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30 Meeting Agenda Examples [and Free Templates]

Prepare for your meetings ahead of time and execute them with confidence with these meeting agenda templates.

By Fellow.app  •   July 9, 2021  •   10 min read

Any successful meeting starts with creating effective meeting agendas. Without writing out the goals of the meeting, creating agenda items, action items, and writing meeting minutes, it’s going to be very difficult to have a productive meeting. Team meetings require time to prepare and time to create a meeting agenda so that you can avoid your discussion becoming a waste of time. 

There are all kinds of different meeting agenda templates that you can use specific to the type of meeting you’re running and what you and your team members are trying to accomplish. In order to highlight the importance of a meeting agenda and keep you as organized and productive as possible, Fellow has created 25 meeting agenda examples and templates for you to try out. Keep scrolling to check them out!

The importance of a meeting agenda 

A team meeting agenda is important because they provide you with a framework that keeps you organized, on track, and on time. Whether you’re having a formal meeting or an informal discussion, each agenda topic is assigned a specific amount of time so that you can achieve the goals of the meeting within the timeframe you have available. When you create a meeting agenda and collaborate with the meeting participants on it, everyone can contribute their suggestions so that every voice is heard. Overall, meeting agendas allow your team to be organized, prepared, and on time.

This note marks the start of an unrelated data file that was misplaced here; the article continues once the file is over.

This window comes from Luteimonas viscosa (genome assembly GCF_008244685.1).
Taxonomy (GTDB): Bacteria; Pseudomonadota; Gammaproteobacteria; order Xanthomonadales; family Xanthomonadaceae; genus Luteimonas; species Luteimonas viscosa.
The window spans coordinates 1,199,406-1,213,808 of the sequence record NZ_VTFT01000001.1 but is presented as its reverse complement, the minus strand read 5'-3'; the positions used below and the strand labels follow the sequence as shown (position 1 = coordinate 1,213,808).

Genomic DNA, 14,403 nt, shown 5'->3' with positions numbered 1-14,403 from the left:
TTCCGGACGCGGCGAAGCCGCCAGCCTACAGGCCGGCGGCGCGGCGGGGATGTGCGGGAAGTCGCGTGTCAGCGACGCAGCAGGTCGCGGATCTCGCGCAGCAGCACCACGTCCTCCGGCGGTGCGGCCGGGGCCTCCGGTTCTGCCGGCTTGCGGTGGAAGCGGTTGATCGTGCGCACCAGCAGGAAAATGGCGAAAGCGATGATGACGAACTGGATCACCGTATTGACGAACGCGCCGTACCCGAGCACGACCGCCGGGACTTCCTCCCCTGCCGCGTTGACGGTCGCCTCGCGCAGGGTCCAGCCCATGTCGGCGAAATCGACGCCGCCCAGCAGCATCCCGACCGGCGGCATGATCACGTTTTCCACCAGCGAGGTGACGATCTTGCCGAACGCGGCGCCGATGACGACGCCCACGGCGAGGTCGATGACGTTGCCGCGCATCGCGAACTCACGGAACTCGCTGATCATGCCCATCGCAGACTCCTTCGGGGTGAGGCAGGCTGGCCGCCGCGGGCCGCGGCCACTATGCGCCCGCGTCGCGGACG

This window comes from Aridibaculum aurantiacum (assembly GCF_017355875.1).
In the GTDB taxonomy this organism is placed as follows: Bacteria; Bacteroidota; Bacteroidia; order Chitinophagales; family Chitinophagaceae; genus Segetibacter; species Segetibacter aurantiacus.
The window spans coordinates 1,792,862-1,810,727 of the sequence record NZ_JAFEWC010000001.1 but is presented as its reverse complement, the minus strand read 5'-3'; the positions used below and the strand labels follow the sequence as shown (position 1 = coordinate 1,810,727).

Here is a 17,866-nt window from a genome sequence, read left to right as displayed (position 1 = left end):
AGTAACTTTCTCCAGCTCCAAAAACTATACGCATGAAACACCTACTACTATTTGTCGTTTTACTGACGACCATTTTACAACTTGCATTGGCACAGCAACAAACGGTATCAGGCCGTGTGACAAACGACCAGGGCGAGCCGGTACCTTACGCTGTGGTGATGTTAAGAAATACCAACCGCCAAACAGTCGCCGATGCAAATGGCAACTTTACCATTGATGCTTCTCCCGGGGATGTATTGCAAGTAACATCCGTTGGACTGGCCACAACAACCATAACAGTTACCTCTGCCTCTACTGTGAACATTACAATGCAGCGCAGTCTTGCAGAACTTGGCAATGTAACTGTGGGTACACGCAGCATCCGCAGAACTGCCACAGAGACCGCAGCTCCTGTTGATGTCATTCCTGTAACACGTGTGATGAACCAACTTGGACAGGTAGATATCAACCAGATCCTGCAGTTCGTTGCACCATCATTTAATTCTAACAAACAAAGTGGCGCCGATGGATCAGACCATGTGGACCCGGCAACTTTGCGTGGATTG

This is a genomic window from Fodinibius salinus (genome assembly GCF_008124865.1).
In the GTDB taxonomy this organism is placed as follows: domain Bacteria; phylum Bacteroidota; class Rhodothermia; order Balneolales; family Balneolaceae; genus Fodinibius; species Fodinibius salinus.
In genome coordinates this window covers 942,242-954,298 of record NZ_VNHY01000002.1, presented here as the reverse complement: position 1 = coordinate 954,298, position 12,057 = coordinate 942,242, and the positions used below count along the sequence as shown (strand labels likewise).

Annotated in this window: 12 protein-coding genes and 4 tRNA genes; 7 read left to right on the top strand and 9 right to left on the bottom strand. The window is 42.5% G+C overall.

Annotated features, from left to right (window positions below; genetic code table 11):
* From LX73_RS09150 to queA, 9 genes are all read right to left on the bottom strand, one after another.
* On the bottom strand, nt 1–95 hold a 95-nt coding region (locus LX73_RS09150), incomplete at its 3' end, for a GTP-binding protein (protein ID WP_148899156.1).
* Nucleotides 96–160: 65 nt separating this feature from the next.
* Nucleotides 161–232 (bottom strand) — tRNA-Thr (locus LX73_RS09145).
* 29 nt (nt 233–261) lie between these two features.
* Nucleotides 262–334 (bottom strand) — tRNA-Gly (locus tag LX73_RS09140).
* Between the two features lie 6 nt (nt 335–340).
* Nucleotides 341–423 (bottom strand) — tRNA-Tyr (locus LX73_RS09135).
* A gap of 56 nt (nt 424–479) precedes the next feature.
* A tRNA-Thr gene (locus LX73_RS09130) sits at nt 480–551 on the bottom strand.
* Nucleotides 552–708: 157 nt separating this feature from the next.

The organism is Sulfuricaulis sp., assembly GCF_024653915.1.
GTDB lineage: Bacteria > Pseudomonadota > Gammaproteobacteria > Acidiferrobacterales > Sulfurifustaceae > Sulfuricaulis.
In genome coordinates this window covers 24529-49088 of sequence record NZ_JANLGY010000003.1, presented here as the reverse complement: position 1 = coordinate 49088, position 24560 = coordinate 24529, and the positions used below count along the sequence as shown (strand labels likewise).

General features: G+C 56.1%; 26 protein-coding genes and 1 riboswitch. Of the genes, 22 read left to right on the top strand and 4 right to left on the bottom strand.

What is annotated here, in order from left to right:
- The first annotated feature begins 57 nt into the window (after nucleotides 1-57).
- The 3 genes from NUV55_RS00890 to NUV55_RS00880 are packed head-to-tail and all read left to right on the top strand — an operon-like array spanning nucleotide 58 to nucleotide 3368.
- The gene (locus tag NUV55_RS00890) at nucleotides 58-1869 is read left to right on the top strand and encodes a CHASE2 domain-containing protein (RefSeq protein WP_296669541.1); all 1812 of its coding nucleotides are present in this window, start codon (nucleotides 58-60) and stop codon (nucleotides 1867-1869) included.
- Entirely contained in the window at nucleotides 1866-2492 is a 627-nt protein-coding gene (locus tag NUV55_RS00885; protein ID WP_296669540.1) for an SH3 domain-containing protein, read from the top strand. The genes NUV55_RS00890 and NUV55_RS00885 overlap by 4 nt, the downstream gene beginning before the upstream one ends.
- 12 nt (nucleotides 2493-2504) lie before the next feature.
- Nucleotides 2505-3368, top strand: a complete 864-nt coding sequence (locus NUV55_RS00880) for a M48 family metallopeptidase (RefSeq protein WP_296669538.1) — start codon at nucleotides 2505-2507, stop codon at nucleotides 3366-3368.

What items should be included in the agenda?

Now that we’ve highlighted the importance of using a meeting agenda, let’s take a look at some non-negotiable items that should be included in your meeting agenda:

1 Talking Points 

The meeting participants should populate the meeting agenda with discussion items or talking points in advance of the meeting. This encourages collaboration and ensures that everyone has a voice and say as to what will be discussed during the meeting. These talking points can then be refined into meeting agenda items, which are major themes to be spoken about. 

2 Supporting Documents and Graphics 

Supporting documents and graphics are great background information. When sent in advance, they can prepare the meeting participants for the discussion ahead. If the documents and graphics can’t be sent in advance, they still become valuable material to hand out before a meeting to give participants a deeper understanding of what’s been discussed.